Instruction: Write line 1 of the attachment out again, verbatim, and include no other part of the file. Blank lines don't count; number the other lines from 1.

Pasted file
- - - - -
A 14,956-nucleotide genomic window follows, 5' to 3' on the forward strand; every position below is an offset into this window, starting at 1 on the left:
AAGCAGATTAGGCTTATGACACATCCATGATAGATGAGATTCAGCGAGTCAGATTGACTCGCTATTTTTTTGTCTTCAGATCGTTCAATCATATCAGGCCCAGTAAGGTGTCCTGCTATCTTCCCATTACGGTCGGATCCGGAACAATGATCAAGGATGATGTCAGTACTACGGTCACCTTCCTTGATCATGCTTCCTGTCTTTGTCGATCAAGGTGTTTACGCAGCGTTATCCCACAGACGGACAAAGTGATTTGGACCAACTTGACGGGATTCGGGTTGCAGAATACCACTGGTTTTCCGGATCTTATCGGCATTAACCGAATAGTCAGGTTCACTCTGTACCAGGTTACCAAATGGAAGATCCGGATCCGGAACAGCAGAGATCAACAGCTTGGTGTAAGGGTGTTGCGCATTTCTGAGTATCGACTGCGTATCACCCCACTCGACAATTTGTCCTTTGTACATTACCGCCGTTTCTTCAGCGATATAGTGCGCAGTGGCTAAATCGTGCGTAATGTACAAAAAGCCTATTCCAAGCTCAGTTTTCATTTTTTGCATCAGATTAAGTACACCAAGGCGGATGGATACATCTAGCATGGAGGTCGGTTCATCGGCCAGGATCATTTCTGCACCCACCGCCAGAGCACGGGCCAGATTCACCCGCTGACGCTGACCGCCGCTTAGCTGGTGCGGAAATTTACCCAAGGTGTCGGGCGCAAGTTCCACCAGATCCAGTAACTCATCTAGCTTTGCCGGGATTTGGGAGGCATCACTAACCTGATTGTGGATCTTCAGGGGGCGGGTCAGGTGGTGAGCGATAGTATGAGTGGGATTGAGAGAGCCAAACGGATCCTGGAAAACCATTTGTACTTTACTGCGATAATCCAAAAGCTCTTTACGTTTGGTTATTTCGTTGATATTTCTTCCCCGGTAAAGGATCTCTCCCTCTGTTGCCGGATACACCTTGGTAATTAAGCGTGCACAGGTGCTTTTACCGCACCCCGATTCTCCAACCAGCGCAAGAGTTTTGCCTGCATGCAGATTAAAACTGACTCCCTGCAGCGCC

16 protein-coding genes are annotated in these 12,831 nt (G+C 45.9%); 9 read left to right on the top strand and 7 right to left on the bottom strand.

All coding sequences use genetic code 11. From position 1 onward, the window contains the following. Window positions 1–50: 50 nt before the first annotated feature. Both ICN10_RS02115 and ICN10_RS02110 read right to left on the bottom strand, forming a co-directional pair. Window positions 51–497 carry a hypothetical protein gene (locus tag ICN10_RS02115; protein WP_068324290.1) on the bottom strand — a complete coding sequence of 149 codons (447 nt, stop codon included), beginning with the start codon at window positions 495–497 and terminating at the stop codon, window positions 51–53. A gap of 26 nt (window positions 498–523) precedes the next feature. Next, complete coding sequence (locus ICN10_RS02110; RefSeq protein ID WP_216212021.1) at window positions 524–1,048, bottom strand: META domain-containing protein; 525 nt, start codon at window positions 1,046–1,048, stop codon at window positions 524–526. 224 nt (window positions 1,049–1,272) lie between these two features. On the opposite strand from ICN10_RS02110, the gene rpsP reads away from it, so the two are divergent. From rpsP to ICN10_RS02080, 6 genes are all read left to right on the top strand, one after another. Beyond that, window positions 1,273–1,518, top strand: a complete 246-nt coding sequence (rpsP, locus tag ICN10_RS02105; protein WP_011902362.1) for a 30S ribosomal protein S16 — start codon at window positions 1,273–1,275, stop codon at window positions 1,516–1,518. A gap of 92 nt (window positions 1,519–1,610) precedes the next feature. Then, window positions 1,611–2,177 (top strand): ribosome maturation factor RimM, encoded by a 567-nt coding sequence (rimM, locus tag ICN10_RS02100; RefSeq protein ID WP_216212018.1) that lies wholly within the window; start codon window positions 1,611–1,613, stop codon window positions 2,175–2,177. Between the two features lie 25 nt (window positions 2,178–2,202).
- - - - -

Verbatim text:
A 14,956-nucleotide genomic window follows, 5' to 3' on the forward strand; every position below is an offset into this window, starting at 1 on the left: